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Grant helps trans surgery costs
Gender diverse people can expect to pay thousands of dollars to undergo gender reassignment surgery in Australia, but a Melbourne group has announced a unique grant to help with these costs.
Victorian-based Transitory Life revealed its First Life Grant worth $500 this month.
One grant is being offered for gender diverse Victorians to help cover the medical costs of gender reassignment surgery.
Transitory Life founder Teague Leigh has been fundraising for the grant since 2009 by hosting annual events. Three events have been held so far.
Leigh told the Star Observer he had mixed emotions about announcing the grant.
“I’m glad to be finally giving back… but I just wish it was more,” Leigh said.
Leigh said the grant was lower than he had expected but said it was overdue.
“It’s a lot lower than I originally planned so you know, I’m a little disappointed that it’s not more,” he said.
“There’s so much need out there.”
He said he was not aware of any other grants offered in Australia specifically towards the medical costs for gender diverse people.
Many gender reassignment surgeries are considered elective surgeries which can be expensive and mean joining long-waiting lists unless they have private health insurance.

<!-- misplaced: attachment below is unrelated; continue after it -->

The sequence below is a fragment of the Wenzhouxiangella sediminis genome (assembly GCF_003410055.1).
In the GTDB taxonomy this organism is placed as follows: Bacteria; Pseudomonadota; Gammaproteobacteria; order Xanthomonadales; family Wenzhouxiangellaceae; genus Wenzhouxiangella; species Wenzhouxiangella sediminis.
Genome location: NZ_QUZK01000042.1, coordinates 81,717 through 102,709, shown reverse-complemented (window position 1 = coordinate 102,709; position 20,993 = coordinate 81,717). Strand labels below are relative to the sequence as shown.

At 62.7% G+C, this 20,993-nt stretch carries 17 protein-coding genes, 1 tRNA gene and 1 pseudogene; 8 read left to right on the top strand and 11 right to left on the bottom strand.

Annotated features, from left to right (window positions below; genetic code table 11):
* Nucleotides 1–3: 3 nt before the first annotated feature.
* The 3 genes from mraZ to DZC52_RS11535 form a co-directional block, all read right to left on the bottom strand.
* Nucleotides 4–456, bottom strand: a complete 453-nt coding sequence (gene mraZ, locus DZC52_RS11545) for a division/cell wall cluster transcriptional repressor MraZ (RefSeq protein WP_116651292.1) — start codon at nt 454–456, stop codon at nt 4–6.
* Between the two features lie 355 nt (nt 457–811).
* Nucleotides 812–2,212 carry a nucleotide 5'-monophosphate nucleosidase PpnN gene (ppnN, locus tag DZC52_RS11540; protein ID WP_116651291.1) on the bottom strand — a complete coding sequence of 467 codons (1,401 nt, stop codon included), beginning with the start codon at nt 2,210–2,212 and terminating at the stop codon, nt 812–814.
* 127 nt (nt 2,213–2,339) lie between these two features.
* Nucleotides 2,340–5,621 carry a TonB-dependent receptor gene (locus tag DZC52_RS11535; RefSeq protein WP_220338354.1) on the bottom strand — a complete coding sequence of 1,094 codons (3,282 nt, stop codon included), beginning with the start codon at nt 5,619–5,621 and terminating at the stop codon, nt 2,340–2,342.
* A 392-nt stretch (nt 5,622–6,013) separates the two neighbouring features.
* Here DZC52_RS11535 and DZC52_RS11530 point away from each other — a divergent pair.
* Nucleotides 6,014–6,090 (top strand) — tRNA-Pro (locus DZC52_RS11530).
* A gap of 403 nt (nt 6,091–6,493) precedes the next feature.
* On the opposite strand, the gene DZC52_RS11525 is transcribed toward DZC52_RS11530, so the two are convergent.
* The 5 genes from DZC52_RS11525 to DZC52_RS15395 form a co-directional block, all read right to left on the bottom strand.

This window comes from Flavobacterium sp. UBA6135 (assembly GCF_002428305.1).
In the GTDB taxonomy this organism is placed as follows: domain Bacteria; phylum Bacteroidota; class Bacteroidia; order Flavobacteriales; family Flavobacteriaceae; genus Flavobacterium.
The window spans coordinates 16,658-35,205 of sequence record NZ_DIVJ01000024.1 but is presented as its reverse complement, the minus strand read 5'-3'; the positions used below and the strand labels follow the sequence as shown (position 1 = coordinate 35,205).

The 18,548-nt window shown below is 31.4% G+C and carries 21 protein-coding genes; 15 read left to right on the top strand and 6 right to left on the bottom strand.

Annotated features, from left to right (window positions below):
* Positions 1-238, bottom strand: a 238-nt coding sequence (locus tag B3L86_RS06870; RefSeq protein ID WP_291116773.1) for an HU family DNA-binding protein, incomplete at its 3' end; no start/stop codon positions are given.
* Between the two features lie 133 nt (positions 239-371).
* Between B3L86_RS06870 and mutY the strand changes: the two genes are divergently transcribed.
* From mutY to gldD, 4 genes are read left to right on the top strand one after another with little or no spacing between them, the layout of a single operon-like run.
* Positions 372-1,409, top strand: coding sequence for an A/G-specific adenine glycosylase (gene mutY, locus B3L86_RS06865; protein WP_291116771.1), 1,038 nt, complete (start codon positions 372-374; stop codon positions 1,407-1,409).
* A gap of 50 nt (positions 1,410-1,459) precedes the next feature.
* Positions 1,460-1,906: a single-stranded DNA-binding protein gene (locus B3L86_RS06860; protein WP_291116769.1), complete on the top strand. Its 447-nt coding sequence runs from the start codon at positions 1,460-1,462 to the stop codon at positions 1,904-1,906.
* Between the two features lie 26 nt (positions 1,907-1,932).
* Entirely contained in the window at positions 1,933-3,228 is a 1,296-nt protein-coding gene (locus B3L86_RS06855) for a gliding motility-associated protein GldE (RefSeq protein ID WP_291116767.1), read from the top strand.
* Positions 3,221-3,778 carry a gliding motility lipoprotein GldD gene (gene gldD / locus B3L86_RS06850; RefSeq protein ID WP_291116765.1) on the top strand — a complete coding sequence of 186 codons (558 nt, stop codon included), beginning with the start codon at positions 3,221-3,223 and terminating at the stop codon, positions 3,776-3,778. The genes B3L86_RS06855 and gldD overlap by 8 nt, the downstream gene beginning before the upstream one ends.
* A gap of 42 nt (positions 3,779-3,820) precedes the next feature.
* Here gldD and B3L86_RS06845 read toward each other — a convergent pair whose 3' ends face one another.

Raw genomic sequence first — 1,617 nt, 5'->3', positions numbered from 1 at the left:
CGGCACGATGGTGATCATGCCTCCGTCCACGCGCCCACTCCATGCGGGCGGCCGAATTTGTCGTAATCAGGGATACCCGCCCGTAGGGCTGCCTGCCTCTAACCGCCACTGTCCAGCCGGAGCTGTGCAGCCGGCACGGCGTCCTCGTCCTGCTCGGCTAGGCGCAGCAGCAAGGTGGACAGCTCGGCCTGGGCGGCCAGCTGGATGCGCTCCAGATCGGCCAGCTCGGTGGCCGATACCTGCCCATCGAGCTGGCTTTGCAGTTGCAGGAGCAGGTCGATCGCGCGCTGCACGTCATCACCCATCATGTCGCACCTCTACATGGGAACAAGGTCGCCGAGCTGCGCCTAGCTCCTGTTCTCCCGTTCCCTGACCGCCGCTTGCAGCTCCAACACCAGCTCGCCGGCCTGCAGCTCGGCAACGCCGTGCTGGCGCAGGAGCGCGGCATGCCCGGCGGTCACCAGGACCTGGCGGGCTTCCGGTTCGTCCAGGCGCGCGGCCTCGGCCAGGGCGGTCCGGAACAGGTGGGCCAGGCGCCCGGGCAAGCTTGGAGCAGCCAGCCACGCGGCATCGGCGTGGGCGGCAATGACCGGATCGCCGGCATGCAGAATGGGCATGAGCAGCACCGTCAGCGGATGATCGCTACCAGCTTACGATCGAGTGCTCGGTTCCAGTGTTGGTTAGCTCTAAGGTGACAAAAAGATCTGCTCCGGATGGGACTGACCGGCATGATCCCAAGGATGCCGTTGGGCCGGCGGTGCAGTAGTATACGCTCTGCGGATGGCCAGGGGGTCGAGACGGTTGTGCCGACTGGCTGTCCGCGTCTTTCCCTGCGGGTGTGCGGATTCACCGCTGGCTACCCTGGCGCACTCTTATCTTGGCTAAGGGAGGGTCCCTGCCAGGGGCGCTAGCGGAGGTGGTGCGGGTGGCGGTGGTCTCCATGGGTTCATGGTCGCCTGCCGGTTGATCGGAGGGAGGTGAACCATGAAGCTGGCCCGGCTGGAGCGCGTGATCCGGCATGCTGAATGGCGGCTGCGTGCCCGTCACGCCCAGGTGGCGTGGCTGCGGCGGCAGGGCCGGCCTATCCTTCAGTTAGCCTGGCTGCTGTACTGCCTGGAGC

But even before surgery can be considered, gender diverse people must prove to have lived in their ‘true’ gender for some time and undergo psychiatric assessments.
In 2010, the Zoe Belle Gender Centre (ZBGC) estimated there were about 650 gender diverse people in Victoria alone who wanted to legally and medically transition.
ZBGC working group member Tom Cho told the Star Observer he welcomed the grant and said the financial costs of transitioning surgery were a common problem for gender diverse people.
“The cost can run into the thousands and there can be multiple surgeries required,” he said.
“Not every sex and gender diverse person seeks to have surgery but for those who do, the cost can be quite daunting.
“There have been cases where people have taken out bank loans or have had to simply wait and save up.”
Leigh said he hoped he could offer the grant annually but added he needed volunteers to keep up the momentum.
“Hopefully this will be an annual grant, that’s always been the plan,” he said.
“If I get more people helping out, there’s no limit really.”
Grant applications close October 7.